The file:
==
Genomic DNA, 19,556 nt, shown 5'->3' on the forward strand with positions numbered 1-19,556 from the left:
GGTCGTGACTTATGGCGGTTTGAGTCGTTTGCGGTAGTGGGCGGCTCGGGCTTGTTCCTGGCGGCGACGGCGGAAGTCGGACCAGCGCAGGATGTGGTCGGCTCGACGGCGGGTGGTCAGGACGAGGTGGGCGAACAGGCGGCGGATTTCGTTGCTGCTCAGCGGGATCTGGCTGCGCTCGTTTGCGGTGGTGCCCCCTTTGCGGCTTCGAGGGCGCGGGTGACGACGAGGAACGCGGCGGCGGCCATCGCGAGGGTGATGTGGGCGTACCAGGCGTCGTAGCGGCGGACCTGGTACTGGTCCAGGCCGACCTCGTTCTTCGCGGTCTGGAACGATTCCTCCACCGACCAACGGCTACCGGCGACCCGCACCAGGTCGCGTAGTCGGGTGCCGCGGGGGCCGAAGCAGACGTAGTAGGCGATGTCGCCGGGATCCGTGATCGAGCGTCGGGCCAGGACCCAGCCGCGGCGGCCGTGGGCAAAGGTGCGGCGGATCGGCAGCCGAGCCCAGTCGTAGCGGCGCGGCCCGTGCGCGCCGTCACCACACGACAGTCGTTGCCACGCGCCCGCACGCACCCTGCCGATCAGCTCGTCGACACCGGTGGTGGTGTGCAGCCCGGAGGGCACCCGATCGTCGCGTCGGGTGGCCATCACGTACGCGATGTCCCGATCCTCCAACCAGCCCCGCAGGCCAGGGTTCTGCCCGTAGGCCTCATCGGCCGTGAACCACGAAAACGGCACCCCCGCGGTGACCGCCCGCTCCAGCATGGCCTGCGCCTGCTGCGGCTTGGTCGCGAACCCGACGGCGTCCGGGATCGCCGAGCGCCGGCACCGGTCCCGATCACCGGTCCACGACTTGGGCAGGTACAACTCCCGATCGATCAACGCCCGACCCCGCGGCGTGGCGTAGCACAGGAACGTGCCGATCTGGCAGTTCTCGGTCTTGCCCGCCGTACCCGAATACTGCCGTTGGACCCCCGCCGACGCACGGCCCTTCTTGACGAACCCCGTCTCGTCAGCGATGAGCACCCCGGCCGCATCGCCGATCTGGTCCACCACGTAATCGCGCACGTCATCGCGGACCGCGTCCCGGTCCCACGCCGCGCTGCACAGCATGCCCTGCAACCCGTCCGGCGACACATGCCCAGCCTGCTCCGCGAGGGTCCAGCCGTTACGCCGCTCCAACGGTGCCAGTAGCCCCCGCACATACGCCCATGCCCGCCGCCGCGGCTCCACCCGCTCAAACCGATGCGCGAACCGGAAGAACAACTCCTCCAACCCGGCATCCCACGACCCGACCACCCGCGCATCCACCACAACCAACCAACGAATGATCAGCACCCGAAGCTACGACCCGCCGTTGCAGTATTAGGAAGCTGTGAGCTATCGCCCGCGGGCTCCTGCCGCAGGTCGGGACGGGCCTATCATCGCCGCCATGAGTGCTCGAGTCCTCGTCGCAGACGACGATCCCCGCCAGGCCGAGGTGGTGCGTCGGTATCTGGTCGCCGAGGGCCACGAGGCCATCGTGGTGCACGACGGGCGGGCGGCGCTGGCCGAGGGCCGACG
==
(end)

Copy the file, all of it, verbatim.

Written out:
Genomic DNA, 19,556 nt, shown 5'->3' on the forward strand with positions numbered 1-19,556 from the left:
GGTCGTGACTTATGGCGGTTTGAGTCGTTTGCGGTAGTGGGCGGCTCGGGCTTGTTCCTGGCGGCGACGGCGGAAGTCGGACCAGCGCAGGATGTGGTCGGCTCGACGGCGGGTGGTCAGGACGAGGTGGGCGAACAGGCGGCGGATTTCGTTGCTGCTCAGCGGGATCTGGCTGCGCTCGTTTGCGGTGGTGCCCCCTTTGCGGCTTCGAGGGCGCGGGTGACGACGAGGAACGCGGCGGCGGCCATCGCGAGGGTGATGTGGGCGTACCAGGCGTCGTAGCGGCGGACCTGGTACTGGTCCAGGCCGACCTCGTTCTTCGCGGTCTGGAACGATTCCTCCACCGACCAACGGCTACCGGCGACCCGCACCAGGTCGCGTAGTCGGGTGCCGCGGGGGCCGAAGCAGACGTAGTAGGCGATGTCGCCGGGATCCGTGATCGAGCGTCGGGCCAGGACCCAGCCGCGGCGGCCGTGGGCAAAGGTGCGGCGGATCGGCAGCCGAGCCCAGTCGTAGCGGCGCGGCCCGTGCGCGCCGTCACCACACGACAGTCGTTGCCACGCGCCCGCACGCACCCTGCCGATCAGCTCGTCGACACCGGTGGTGGTGTGCAGCCCGGAGGGCACCCGATCGTCGCGTCGGGTGGCCATCACGTACGCGATGTCCCGATCCTCCAACCAGCCCCGCAGGCCAGGGTTCTGCCCGTAGGCCTCATCGGCCGTGAACCACGAAAACGGCACCCCCGCGGTGACCGCCCGCTCCAGCATGGCCTGCGCCTGCTGCGGCTTGGTCGCGAACCCGACGGCGTCCGGGATCGCCGAGCGCCGGCACCGGTCCCGATCACCGGTCCACGACTTGGGCAGGTACAACTCCCGATCGATCAACGCCCGACCCCGCGGCGTGGCGTAGCACAGGAACGTGCCGATCTGGCAGTTCTCGGTCTTGCCCGCCGTACCCGAATACTGCCGTTGGACCCCCGCCGACGCACGGCCCTTCTTGACGAACCCCGTCTCGTCAGCGATGAGCACCCCGGCCGCATCGCCGATCTGGTCCACCACGTAATCGCGCACGTCATCGCGGACCGCGTCCCGGTCCCACGCCGCGCTGCACAGCATGCCCTGCAACCCGTCCGGCGACACATGCCCAGCCTGCTCCGCGAGGGTCCAGCCGTTACGCCGCTCCAACGGTGCCAGTAGCCCCCGCACATACGCCCATGCCCGCCGCCGCGGCTCCACCCGCTCAAACCGATGCGCGAACCGGAAGAACAACTCCTCCAACCCGGCATCCCACGACCCGACCACCCGCGCATCCACCACAACCAACCAACGAATGATCAGCACCCGAAGCTACGACCCGCCGTTGCAGTATTAGGAAGCTGTGAGCTATCGCCCGCGGGCTCCTGCCGCAGGTCGGGACGGGCCTATCATCGCCGCCATGAGTGCTCGAGTCCTCGTCGCAGACGACGATCCCCGCCAGGCCGAGGTGGTGCGTCGGTATCTGGTCGCCGAGGGCCACGAGGCCATCGTGGTGCACGACGGGCGGGCGGCGCTGGCCGAGGGCCGACG